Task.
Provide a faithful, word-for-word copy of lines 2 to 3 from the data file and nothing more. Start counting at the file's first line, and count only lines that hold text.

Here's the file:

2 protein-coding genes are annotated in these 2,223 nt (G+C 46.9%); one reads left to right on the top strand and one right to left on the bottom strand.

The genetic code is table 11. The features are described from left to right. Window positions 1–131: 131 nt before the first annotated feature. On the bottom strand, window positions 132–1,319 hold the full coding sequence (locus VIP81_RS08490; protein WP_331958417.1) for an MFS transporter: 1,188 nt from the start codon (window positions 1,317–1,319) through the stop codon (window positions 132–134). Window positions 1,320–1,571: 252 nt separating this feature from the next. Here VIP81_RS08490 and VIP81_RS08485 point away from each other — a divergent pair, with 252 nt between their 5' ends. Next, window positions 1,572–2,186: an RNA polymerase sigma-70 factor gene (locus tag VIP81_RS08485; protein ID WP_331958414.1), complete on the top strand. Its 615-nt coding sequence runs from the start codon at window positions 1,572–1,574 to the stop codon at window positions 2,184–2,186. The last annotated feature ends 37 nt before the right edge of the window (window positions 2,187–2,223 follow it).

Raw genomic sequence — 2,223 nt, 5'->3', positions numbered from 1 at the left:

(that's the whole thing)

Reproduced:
The genetic code is table 11. The features are described from left to right. Window positions 1–131: 131 nt before the first annotated feature. On the bottom strand, window positions 132–1,319 hold the full coding sequence (locus VIP81_RS08490; protein WP_331958417.1) for an MFS transporter: 1,188 nt from the start codon (window positions 1,317–1,319) through the stop codon (window positions 132–134). Window positions 1,320–1,571: 252 nt separating this feature from the next. Here VIP81_RS08490 and VIP81_RS08485 point away from each other — a divergent pair, with 252 nt between their 5' ends. Next, window positions 1,572–2,186: an RNA polymerase sigma-70 factor gene (locus tag VIP81_RS08485; protein ID WP_331958414.1), complete on the top strand. Its 615-nt coding sequence runs from the start codon at window positions 1,572–1,574 to the stop codon at window positions 2,184–2,186. The last annotated feature ends 37 nt before the right edge of the window (window positions 2,187–2,223 follow it).

Raw genomic sequence — 2,223 nt, 5'->3', positions numbered from 1 at the left: